PORTLAND, Ore. (KOIN) — A judge approved the sale of NORPAC’s Quincy, Washington plant Wednesday afternoon in bankruptcy court. The winning bid came from Oregon Potato Company and, according to attorneys, may save the jobs of some formerly-terminated employees here in the Willamette Valley.
The decision comes after a day-long bidding war that was still going on about 15 minutes after the parties were due back in court.
In the initial hearing Tuesday, NORPAC had competing offers from Oregon Potato and Simplot, a Boise-based agribusiness. After the hearing, NORPAC attorney Albert Kennedy said they would be conducting an auction and it would close that night. Instead, it continued through the morning and into the early afternoon.
When the hearing began Wednesday, Simplot had a higher bid by about $3 million. A lawyer for Oregon Potato Company said they were prepared to match the bid. After a short adjournment, Kennedy said Oregon Potato had upped its price to one that was equal or superior to Simplot’s. Kennedy said that they believed the proposal should be approved.
After years of financial troubles, NORPAC filed for Chapter 11 bankruptcy in August, and announced plans to sell most of its assets to Oregon Potato Company for $155.5 million. But the buyer pulled out at that time, complaining NORPAC hadn’t provided necessary documents to complete its due diligence on the transaction.
In November, Oregon Potato made its new offer to purchase just the Quincy plant and its related assets for a lower price. That would have left the Brooks, Salem and Stayton facilities unspoken for.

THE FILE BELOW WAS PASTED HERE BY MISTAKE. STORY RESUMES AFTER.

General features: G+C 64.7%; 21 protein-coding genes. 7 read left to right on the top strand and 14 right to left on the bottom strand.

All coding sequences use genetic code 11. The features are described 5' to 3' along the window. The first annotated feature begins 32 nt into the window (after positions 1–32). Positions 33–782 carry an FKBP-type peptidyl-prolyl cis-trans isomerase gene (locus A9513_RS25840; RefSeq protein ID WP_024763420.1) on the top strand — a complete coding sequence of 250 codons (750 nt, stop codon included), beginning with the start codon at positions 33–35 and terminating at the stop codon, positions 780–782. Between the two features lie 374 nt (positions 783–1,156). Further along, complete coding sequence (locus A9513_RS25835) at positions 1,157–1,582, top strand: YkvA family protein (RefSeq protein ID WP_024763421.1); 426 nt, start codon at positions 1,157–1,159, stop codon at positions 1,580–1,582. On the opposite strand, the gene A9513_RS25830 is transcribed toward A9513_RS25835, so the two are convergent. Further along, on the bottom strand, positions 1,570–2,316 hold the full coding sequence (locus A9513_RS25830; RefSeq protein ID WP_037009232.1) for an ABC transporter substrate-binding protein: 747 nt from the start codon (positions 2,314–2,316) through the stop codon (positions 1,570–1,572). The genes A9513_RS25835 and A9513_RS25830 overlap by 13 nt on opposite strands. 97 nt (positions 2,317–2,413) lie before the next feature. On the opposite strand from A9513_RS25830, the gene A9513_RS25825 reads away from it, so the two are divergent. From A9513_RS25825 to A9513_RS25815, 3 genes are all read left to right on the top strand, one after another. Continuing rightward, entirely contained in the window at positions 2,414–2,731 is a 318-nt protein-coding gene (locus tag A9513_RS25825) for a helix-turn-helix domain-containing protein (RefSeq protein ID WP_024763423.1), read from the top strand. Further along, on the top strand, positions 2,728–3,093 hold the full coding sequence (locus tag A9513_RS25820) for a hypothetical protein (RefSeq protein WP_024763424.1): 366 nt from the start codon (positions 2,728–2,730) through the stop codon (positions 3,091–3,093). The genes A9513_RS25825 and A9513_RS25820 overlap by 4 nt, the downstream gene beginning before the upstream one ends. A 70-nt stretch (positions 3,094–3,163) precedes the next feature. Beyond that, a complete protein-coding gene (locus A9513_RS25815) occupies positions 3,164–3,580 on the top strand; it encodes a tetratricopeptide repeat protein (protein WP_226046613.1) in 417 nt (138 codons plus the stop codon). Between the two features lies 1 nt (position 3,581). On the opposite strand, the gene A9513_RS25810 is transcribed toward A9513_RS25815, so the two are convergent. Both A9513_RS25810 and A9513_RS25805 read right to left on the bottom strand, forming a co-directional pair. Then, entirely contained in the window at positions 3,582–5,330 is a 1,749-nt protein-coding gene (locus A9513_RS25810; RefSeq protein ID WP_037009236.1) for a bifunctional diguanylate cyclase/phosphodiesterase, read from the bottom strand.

However, according to Kennedy, the company received a letter of intent in December from Lineage Logistics to purchase the Oregon facilities for $49 million. If that happens, Lineage Logistics plans to lease the Brooks and Salem plants to Oregon Potato, Kennedy said.
In Wednesday’s hearing, the judge asked whether that would mean the reemployment of some of the employees who were terminated. Oregon Potato Company’s lawyer said, “Yes.”
It’s not clear how soon that might happen, since Lineage has not officially purchased those facilities yet.
NORPAC and Oregon Potato agreed to a closing date of January 15 and a sale price of up to $107 million. If the deal falls through, Simplot will be considered a backup buyer.
During the hearing, about 137 people were listening via phone. One woman, who said she represented several NORPAC member growers, brought up an issue about growers being informed that they would probably not be receiving any further payments for crops. Since that issue did not directly impact the motion to sell the Quincy assets, no official action was taken.
After the hearing, KOIN 6 asked NORPAC’s lawyer about the claims.
Most growers have been paid “what is called in the industry the ‘harvest advance’ and the ‘hauling advance,’ which is the cost that they incur in delivering the crop,” Kennedy said. “Not necessarily the value of the crop, but the cost that they have incurred. They have been paid that. A few in November were not, but hopefully they will be paid.”
Member growers normally receive profits from the co-op. However, this year there may not be profits, Kennedy said. So it “remains to be determined” if farmers will get any further payments.